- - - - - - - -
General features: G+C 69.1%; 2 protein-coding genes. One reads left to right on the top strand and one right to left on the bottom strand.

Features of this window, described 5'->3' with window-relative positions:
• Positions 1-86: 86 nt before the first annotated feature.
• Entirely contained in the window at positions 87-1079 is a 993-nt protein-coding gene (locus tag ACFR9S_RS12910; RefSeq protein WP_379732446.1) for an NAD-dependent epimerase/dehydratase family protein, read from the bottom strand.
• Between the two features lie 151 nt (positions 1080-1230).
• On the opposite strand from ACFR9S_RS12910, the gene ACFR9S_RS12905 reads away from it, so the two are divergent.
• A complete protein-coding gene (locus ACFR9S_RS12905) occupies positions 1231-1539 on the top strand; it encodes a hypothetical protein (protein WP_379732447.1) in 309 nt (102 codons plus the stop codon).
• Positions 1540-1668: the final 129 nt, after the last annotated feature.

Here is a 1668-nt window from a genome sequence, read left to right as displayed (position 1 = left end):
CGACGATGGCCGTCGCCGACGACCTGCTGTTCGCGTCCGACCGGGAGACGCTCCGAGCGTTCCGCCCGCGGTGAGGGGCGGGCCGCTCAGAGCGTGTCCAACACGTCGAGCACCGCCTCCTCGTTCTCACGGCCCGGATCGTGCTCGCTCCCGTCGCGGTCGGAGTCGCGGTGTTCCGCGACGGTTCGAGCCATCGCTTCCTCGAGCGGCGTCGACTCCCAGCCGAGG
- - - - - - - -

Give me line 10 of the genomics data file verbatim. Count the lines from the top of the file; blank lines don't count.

CGACGATGGCCGTCGCCGACGACCTGCTGTTCGCGTCCGACCGGGAGACGCTCCGAGCGTTCCGCCCGCGGTGAGGGGCGGGCCGCTCAGAGCGTGTCCAACACGTCGAGCACCGCCTCCTCGTTCTCACGGCCCGGATCGTGCTCGCTCCCGTCGCGGTCGGAGTCGCGGTGTTCCGCGACGGTTCGAGCCATCGCTTCCTCGAGCGGCGTCGACTCCCAGCCGAGG